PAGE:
So, this repository is my PyTorch solution for the Kaggle whale-detection challenge. The objective of this challenge was to basically do a binary classification, (hence really a detection), on the existance of whale signals in the water.
It’s a pretty cool problem that resonates with prior work I have done in underwater perception algorithm design – a freakishly hard problem I may add. (The speed of sound changes on you, multiple reflections from the environment, but probably the hardest of all being that it’s hard to gather ground-truth). (<— startup idea?
Anyway! My approach is to first transform the 1D acoustic time-domain signal into a 2D time-frequency representation via the Short-Time-Fourier-Transform (STFT). We do this in the following way:
K_F is the raw number of STFT frequency bands,
n is the discrete time index,
m is the temporal index of each STFT pixel,
x[n] the raw audio signal being transformed, and
k representing the index of each STFT pixel’s frequency). In this way, we break the signal down into it’s constituent time-frequency energy cells, (which are now pixels), but more crucially, we get a representation that has distinct features across time and frequency that will be correlated with each other. This then makes it ripe for a Convolutional Neural Network (CNN) to chew into.
Here is what a whale-signal’s STFT looks like:
Similarly, here’s what a signal’s STFT looks like without any whale signal. (Instead, there seems to be some short-time but uber wide band interference at some point in time).
It’s actually interesting, because there are basically so many more ways in which a signal can manifest itself as not a whale signal, VS as actually being a whale signal. Does that mean we can also frame the problem as learning the manifold of whale-signals and simply do outlier analysis on that? Something to think about. 🙂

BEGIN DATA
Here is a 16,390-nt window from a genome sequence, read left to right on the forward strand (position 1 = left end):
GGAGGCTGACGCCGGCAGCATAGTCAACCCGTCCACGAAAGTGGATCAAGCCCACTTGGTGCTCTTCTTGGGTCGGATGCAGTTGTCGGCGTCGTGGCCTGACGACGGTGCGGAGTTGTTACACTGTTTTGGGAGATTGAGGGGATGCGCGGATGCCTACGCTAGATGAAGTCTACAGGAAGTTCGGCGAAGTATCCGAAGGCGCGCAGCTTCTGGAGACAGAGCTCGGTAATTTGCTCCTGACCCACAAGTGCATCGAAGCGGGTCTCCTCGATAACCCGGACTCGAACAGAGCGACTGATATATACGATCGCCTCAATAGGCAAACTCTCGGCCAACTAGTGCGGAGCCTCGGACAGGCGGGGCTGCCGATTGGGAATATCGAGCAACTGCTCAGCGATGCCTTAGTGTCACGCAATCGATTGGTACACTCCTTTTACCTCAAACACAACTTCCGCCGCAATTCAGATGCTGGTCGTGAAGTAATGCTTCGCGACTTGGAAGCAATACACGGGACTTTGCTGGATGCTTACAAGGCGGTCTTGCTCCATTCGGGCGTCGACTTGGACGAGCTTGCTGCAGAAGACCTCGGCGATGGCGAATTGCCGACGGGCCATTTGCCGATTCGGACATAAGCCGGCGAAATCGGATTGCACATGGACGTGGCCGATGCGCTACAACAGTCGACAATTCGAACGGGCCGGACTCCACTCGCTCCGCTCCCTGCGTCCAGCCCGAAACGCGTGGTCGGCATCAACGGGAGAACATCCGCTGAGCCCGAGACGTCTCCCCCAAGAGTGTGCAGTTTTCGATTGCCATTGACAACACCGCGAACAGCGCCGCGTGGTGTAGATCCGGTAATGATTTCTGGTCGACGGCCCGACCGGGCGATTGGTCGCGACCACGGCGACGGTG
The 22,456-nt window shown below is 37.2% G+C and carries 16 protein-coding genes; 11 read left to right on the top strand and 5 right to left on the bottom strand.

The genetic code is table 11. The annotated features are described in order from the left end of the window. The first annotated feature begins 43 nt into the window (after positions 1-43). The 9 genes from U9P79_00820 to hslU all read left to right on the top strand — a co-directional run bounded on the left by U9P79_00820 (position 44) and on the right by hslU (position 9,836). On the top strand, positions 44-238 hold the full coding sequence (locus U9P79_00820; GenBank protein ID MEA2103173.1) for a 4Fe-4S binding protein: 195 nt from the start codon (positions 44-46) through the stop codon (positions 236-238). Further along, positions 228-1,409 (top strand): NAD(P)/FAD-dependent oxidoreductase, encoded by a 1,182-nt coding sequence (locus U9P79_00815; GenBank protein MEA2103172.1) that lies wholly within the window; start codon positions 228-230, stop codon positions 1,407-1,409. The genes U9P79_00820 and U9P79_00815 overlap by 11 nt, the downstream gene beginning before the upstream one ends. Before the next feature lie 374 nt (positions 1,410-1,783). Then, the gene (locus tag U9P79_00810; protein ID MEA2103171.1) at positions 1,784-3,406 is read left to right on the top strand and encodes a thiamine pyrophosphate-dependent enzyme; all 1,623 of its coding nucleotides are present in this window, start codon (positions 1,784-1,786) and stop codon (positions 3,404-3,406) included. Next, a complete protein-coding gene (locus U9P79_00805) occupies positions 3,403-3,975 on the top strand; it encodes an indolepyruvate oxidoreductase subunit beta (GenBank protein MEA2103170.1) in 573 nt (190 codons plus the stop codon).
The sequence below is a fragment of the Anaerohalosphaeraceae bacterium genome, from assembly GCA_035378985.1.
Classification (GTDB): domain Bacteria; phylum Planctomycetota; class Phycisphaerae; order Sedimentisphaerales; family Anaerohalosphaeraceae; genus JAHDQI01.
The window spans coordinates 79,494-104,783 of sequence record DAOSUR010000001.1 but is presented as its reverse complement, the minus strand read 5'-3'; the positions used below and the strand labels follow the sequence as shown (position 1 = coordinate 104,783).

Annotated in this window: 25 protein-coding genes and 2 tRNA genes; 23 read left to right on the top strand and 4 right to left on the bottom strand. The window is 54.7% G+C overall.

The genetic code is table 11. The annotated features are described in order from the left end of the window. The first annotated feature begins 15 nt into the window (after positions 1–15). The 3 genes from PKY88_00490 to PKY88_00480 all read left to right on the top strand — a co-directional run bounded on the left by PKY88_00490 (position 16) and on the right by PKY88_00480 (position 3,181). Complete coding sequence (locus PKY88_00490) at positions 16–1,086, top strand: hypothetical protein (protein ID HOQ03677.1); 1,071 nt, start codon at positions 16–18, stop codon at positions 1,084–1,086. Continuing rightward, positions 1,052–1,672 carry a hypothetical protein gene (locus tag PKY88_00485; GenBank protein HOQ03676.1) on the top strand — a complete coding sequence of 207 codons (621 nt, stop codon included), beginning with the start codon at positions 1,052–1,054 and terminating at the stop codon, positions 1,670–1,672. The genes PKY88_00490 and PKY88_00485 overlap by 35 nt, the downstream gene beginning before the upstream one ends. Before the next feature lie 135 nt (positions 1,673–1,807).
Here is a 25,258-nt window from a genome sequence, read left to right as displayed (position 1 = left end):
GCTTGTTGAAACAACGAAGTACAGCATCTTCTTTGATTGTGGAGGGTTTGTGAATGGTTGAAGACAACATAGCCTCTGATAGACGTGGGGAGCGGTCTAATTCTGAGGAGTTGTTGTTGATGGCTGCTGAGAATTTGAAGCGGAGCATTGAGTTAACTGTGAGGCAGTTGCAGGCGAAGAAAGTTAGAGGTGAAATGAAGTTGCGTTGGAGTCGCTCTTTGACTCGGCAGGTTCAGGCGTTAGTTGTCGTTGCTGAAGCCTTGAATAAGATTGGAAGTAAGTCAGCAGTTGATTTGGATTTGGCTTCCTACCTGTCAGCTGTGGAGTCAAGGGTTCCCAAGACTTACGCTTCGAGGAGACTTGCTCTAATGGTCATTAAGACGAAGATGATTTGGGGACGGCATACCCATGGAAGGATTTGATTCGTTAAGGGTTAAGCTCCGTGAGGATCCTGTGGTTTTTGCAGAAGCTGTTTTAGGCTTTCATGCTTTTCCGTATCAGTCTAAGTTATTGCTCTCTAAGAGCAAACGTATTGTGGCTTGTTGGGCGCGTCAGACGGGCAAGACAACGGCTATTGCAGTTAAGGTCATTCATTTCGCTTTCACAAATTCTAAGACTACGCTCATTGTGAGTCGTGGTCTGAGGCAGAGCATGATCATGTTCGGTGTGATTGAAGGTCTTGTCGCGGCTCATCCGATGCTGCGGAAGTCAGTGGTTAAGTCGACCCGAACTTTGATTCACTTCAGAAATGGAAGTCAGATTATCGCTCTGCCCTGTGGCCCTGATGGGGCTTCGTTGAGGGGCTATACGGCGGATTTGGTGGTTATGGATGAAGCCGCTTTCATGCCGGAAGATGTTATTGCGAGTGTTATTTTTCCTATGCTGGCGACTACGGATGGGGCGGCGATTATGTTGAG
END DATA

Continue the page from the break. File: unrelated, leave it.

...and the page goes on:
Ok – let us now talk about how to use the code:
The first thing you need to do is install PyTorch of course. Do this from here. I use a conda environment as they recommend, and I recommend you do the same.
Once this is done, activate your PyTorch environment.
Now we need to download the raw data. You can get that from Kaggle’s site here. Unzip this data at a directory of your choosing. For the purpose of this tutorial, I am going to assume that you placed and unzipped the data as such:
/Users/you/data/whaleData/. (We will only be using the training data so that we can split it into train/val/test. The reason is that we do not have access to Kaggle’s test labels).
We are now going to do the following steps:
- Convert the audio files into numpy STFT tensors:
python whaleDataCreatorToNumpy.py -s 1 -dataDir /Users/you/data/whaleData/train/ -labelcsv /Users/you/data/whaleData/train.csv -dataDirProcessed /Users/you/data/whaleData/processedData/ -ds 0.42 -rk 20 200
-s 1flag says we want to save the results, the
-ds 0.42says we want to downsample the STFT image by this amount, (to help with computation time), and the